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Rovelli's hierarchy of Time(s)

  1. Oct 12, 2003 #1

    marcus

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    Rovelli's book "Quantum Gravity" (draft online) has an eight-page section---pages 53 to 60---called the meanings of time. As far as we know there is no one idea of time but he lists 9 properties that different ideas of time can have or lack-----some ideas of time have all 9 of these features, other ideas (like time in Newtonian physics) only have a subset

    this is my abridged and annotated list, see Rovelli's online draft at his website for more about this

    1. Linked to memory and expectation (these characterize time in common language)

    2. Existence of a preferred instant, the present, the now.

    3. Directionality (absent from Newtonian mechanics, where time can go in either direction)

    4. Uniqueness (absent from relativity, where the timecoordinate can be changed)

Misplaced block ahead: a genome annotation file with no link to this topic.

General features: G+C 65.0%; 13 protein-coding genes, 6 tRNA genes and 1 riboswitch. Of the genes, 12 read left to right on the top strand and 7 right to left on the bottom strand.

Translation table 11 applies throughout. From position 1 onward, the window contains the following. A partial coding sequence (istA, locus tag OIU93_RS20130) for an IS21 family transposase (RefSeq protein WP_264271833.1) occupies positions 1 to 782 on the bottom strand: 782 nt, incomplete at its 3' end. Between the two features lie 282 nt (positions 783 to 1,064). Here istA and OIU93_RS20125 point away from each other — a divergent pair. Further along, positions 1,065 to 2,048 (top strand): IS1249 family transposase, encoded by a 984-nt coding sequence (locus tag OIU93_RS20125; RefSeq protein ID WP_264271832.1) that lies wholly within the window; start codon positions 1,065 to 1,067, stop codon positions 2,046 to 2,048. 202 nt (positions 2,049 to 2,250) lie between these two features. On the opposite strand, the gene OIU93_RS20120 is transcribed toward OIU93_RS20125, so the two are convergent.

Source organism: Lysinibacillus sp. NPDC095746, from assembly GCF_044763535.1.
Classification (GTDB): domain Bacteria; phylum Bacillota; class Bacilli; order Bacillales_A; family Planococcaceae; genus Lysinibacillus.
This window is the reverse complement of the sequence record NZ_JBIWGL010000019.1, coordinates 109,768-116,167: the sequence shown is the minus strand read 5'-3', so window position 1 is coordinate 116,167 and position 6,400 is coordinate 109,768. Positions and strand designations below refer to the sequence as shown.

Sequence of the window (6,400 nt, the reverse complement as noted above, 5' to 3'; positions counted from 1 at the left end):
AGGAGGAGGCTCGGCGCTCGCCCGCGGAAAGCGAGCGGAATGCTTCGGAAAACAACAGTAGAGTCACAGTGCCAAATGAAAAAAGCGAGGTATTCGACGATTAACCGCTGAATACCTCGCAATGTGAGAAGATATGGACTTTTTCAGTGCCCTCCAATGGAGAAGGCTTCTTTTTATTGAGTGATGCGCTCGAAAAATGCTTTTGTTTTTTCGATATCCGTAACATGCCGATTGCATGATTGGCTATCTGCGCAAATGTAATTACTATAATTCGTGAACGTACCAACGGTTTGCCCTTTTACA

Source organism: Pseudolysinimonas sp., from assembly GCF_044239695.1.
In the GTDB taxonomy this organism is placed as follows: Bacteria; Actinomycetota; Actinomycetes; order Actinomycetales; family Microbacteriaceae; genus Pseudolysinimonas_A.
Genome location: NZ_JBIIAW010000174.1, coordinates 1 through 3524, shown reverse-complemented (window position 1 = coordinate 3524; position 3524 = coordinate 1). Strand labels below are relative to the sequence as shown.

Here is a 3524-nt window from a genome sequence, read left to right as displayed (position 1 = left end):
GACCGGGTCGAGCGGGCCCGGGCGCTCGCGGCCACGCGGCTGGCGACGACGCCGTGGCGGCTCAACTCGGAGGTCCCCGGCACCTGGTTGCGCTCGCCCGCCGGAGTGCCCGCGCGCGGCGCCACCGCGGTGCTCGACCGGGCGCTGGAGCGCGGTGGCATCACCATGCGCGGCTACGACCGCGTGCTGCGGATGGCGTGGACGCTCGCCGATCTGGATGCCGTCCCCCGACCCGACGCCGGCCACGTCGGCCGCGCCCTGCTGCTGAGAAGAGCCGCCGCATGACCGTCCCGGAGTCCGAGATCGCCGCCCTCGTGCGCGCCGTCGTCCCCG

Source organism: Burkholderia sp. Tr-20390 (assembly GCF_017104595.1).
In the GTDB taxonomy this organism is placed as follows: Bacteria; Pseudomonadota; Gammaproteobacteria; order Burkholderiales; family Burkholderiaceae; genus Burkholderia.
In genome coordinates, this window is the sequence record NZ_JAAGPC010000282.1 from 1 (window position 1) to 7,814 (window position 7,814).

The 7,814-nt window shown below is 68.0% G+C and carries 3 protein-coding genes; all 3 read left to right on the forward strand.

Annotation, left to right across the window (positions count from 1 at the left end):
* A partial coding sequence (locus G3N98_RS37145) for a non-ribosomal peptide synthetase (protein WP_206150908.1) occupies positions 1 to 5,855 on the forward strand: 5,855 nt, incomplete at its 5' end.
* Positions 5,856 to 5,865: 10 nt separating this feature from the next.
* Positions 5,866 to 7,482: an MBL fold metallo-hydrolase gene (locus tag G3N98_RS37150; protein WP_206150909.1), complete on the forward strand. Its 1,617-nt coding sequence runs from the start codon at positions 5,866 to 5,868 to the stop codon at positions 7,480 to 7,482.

5. Externality----independence from the dynamic process studied

    6. Spatial globality---one time valid everywhere

    7. Temporal globality---runs forever, the clock doesnt wear out or the definition reach a limit and break down

    8. Metricity---like having numbers on the yardstick

    9. One dimensionality---numbers erased: just a bare ordering of events


    Common language time has the most features----all 9.

    time in Newtonian mechanics is not directional and has no preferred present, so it only has properties 4-9

    time in thermodynamics has direction so it has properties 3-9

    proper time along a world-line in GR is one dimensional, metrical, and temporally global, but not spatially global or unique, so it has properties 7 -9

    the time according to a material clock----an atomic clock or a planet's rotation for example----is one dimensional and metrical but not temporally global (material systems dont run forever) so it has properties 8 and 9, but not the others.

    Rovelli identifies about ten different meanings of time or kinds of time and is able to arrange them in a kind of hierarchy depending on their incorporating more or less of these characteristics

    there is no one pure, absolute, correct notion of time, it would seem, but the hierarchy is interesting, he has some table and list layout that I like

    I also like it that he is able to identify 8 different meanings of Mach's principal and to say which ones are valid (born out by experiment) and which are not----that is on page 52-53
     
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